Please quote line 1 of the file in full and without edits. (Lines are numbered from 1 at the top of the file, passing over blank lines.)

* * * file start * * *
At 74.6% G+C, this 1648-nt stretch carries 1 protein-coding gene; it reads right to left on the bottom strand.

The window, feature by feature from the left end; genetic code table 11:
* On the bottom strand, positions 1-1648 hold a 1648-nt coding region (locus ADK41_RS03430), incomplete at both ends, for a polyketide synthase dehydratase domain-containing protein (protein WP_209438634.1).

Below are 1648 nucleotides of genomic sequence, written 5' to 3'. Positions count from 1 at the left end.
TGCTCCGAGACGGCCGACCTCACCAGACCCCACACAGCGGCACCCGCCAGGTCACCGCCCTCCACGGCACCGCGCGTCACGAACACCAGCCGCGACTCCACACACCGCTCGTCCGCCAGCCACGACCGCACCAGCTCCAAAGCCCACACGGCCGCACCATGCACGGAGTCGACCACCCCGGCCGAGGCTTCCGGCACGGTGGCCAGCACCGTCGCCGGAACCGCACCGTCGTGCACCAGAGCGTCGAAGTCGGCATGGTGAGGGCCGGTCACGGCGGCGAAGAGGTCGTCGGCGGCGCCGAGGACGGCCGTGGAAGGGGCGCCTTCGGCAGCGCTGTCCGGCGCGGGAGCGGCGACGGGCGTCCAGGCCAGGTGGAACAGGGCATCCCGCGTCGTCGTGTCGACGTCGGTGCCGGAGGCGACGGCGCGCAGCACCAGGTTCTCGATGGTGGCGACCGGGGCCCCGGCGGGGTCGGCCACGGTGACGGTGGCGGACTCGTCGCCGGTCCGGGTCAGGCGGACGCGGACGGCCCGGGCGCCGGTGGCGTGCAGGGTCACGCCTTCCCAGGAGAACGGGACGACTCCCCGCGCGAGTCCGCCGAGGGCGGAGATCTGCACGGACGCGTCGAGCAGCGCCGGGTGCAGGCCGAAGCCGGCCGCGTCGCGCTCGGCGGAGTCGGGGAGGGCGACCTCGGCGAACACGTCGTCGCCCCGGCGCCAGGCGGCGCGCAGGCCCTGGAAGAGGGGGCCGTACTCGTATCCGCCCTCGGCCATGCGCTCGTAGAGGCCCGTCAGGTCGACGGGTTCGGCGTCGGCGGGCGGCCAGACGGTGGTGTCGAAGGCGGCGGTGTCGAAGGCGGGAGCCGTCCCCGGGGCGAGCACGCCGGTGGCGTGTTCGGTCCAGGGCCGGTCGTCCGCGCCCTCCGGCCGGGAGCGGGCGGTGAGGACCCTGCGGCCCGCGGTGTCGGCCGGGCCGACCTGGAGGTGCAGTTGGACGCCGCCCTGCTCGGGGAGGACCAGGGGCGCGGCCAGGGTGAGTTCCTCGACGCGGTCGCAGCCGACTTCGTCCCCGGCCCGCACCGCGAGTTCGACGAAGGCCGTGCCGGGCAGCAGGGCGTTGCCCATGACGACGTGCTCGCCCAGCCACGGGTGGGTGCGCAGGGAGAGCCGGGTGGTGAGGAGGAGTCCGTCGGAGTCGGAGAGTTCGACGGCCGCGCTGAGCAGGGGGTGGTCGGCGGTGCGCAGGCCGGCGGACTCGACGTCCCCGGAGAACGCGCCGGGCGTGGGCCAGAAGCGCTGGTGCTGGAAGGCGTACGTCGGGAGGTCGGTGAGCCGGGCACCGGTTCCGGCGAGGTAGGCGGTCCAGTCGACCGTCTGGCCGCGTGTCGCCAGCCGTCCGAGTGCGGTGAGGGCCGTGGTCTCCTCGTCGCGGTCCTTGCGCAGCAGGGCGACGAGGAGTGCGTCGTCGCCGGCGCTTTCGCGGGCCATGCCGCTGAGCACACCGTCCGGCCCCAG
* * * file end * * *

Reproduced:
At 74.6% G+C, this 1648-nt stretch carries 1 protein-coding gene; it reads right to left on the bottom strand.